Freshwater ecosystems are vulnerable to invasion by pests and weeds because it is very hard to detect them until they are a problem. In recent years there has been a rapid expansion of some species of introduced freshwater fish.
Once pest fish have invaded a waterway and become established it is very difficult to remove them because they are able to spread through a whole river catchment. It is very important to prevent pest fish from invading into places where they aren’t already.
Pest fish species
There are 23 species of introduced fish in New Zealand. Like all introduced species, they have some impact, but some cause more problems than others.
Find out about some of the introduced fish species in New Zealand:
Aquarium species that have escaped into the wild are of growing concern. Don’t empty your aquarium into your local stream, as your pets can become pests.
Impact of pest fish
Many people are unaware of the damage done to our waterways by pest fish. Unfortunately some types of introduced fish have spread into the wild, become pests and are threatening New Zealand’s freshwater species and environments by:
- Stirring up sediment and making the water murky
- Increasing nutrient levels and algal concentrations
- Contributing to erosion
- Feeding on and removing aquatic plants
- Preying on invertebrates, native fish and their eggs
- Competing with native species
Invasive fish management
DOC has a programme of survey, education, signage and, in some situations, eradication of pest fish where it is possible. DOC works with other agencies to manage invasive fish but unfortunately once pest fish become established in a waterway it is often difficult to remove them.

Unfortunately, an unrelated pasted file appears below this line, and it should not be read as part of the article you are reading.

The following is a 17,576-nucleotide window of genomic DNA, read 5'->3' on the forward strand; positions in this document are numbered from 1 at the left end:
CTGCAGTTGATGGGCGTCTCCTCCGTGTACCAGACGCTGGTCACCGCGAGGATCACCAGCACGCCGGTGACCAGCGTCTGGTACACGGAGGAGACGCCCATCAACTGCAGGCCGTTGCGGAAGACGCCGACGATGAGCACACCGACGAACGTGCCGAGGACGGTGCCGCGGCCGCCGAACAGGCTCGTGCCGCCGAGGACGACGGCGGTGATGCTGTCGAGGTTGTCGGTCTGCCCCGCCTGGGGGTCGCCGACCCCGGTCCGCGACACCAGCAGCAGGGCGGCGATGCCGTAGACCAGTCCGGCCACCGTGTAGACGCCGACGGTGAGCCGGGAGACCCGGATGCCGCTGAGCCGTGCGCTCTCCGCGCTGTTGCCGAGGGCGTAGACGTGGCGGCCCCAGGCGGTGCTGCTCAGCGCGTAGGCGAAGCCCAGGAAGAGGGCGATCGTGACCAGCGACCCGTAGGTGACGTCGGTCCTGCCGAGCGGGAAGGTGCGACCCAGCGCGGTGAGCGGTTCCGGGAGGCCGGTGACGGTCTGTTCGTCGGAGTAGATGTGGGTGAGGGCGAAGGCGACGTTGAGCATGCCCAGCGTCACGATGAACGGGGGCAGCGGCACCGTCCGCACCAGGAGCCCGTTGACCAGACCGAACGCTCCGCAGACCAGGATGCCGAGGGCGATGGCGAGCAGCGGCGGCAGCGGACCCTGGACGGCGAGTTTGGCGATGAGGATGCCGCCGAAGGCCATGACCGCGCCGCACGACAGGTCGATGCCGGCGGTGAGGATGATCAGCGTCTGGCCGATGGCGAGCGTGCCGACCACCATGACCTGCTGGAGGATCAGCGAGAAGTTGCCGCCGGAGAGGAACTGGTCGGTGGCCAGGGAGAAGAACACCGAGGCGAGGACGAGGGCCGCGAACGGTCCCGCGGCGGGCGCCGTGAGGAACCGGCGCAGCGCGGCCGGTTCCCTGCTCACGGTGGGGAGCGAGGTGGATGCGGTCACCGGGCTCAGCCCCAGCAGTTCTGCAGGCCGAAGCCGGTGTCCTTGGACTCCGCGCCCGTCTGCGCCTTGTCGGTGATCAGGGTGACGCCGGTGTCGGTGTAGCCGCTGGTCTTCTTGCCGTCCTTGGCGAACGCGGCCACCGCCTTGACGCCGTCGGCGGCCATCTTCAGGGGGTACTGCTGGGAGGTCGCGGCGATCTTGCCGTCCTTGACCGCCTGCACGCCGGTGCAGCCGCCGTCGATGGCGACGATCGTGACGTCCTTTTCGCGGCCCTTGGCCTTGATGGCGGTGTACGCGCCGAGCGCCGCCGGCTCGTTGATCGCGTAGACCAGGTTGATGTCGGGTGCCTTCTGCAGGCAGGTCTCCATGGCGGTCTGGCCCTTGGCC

Get more information in the New Zealand invasive fish management handbook.
There is a variety of legislation that governs freshwater fish in New Zealand, designed to protect our freshwater environments from alien pests.
The approval of Fish and Game New Zealand is required to hold live sportsfish and Gambusia, or introduce fish or fish eggs to sportsfish or game bird habitats.
Conservation Act 1987 To introduce any aquatic life (native or introduced fish, plants or invertebrates) into an area where they don’t already occur, you need a permit from the Minister of Conservation, otherwise you could be liable for a fine of $5,000. The taking and holding of some fish requires a special permit from the Ministry of Primary Industries.
Unwanted Organisms (Biosecurity Act 1993) It is illegal to release, spread, sell or breed unwanted organisms. There is a $100,000 fine or five years imprisonment for people caught doing so.
Noxious Fish (Freshwater Fish Regulations 1983) People who possess, control, rear, raise, hatch or consign noxious fish without authority are liable for a fine of $5,000. Both koi carp and rudd are classified as noxious fish, except within the Auckland/Waikato Fish and Game Region where rudd are classified as a sportsfish.
You can help
Fish can’t walk. These fish are spreading into places where they haven’t been recorded before. People are illegally spreading them around both accidentally and on purpose